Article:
Now, I do recall liking (or at least not actively disliking) a few songs you have featured from Radiohead on this blog, and I’m sure you are right that if I were willing to overcome my bias, I might like (or even love) some of what you find so compelling. This SOTD, however, ain’t it (and I suspect you intended it to not be it?). And speaking of voices I don’t like, this guy’s voice qualifies.

  5. Clay says:

    I definitely get annoyed by effusive critical praise of something I don’t like, whether it’s on CD or onscreen. I dislike the movie In the Bedroom all the more because critics wet their pants over it.

    But you seem to be suggesting that you hold critical praise against a musical artist you haven’t even heard? I don’t get that. Good reviews are one of the principal means I have of discovering new music.

    Also, you don’t seem to feel the same way about movies. You generally use the Tomato ranking as your decision maker on a Friday night. Why the difference?

  6. Clay says:

    And I’ll take the bait on the first part of your comment. I absolutely believe extrinsic factors play a role in how I hear and appreciate music, whether it’s the critical reception, where I was when I first heard a song, seeing somebody live and so on.

    In fact, I think external associations can be one of the most powerful connections we have to the music we love. One of the reasons I consider U2’s The Joshua Tree such a special album is that hearing it places me right back in a time and place in my teenage years that I remember fondly.

    But believing that extrinsic factors play a role does NOT mean that I have to subscribe to every wild theory you throw out there as to why you think I do or don’t like an artist! “You don’t like black voices” or “You don’t find Barbra Streisand hot enough” simply don’t rate as factors for me.

  7. pegclifton says:

    I liked “In the Bedroom”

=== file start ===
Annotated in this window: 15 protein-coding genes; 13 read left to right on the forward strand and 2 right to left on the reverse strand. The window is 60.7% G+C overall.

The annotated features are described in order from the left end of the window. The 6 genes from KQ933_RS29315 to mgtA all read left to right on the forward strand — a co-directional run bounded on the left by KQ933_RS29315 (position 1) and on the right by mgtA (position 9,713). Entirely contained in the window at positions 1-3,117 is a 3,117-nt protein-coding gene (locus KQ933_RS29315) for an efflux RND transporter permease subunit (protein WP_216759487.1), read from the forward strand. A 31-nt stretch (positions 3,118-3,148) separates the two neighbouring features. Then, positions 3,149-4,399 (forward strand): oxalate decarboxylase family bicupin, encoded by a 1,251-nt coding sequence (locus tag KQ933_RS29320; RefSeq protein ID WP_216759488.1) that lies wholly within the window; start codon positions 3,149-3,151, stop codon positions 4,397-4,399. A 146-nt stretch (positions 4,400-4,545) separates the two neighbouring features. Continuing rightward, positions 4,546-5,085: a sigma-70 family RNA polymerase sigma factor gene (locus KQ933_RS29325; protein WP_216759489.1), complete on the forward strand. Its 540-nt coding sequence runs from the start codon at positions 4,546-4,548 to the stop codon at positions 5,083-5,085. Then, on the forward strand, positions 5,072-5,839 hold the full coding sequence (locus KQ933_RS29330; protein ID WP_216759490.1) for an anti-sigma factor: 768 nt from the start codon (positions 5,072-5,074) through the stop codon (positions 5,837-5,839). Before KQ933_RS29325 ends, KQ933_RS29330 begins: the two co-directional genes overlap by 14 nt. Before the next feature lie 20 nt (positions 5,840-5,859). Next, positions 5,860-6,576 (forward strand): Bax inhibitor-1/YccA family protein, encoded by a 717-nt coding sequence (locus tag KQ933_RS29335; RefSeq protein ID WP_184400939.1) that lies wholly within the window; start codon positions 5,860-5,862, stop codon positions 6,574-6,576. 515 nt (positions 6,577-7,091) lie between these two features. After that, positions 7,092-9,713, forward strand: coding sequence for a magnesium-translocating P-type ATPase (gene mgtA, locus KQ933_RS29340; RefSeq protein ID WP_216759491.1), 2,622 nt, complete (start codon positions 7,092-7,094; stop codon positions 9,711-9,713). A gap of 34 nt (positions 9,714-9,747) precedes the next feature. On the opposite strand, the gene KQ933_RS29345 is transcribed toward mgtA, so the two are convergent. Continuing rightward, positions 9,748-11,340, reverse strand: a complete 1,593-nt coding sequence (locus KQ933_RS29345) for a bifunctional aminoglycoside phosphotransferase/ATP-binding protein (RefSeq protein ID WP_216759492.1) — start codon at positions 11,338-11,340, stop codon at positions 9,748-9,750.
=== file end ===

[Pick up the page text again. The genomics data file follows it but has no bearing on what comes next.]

8. Dana says:

    Okay, let me just clarify once again, though you never seem to get (or want to get) my point, and you instead re characterize it in nonsensical extremes. It is NOT that you “don’t like black voices” It IS that you like white voices better. The proof is in your top 20 list of favorite voices. (really top 22 since you admit Lovett and Simon should have been included) And it is NOT that you “don’t find Barbra Streisand hot enough” It IS that you may give some bonus points to a singer whom you also find attractive and, conversely, take away some points from someone you don’t. Again, your top 10 female artists reflects a bevy of nice looking women, with the likes of a Bonnie Raitt, as one example, conspicuously absent.

    Incidentally, I am not alone in my theory, at least as to the attraction issue, as Amy and your Mom both seem to agree with me. Oh, and by the way, the attraction of which I speak may not be limited to physical looks. It may also include personality (Streisand perhaps seeming off putting while Tift charms you) or even the sexiness of the voice.

    And while I appreciate that you are now acknowledging at least some extrinsic influences on your taste, how about acknowledging intrinsic influences (or as you like to dismissively call it the “psychoanalyzing” that I tend to do that so ruffles your feathers)? Have you ever really thought about what it is about your composition, your personality, your internal biases, etc… that might influence what you like and don’t like? Amy had an interesting observation the other day as to whether you picked singers (or at least female singers) who were the ying to your yang personality-wise. I believe you found that theory interesting and it was nice to see you admit that there might be something inside of you other than just “taste” and “I like what I like” to explain your preferences. Curious to know, however, what other intrinsic factors you think might influence you. Hey, maybe that’s a good theme week in the making! “This week features songs I like because of the type of person I am,” Cue Stewart Smalley music.:)

    Anyway, in response to your question about critics, you are right that I have a different practice with music and movies, but I think it is largely because, with movies, I more readily access a site like Rotten Tomatoes, to obtain that general consensus. On the other hand, I rarely if ever will see a movie based on a single review (from the Herald for example) or even from a handful of reviews. With music, it seems to me that there are only a few sources out there that dominate the review landscape, the primary one being Rolling Stone magazine and I usually find their critics so conspicuously infatuated with certain artists (like Radiohead, U2, etc) that I basically discount them. Now, I think you go to certain sites that are the music equivalent to RT, and I suppose if I did that and found that the vast majority of critics from around the country all felt an album was really great, then that would tend to have a positive rather than negative impact on me.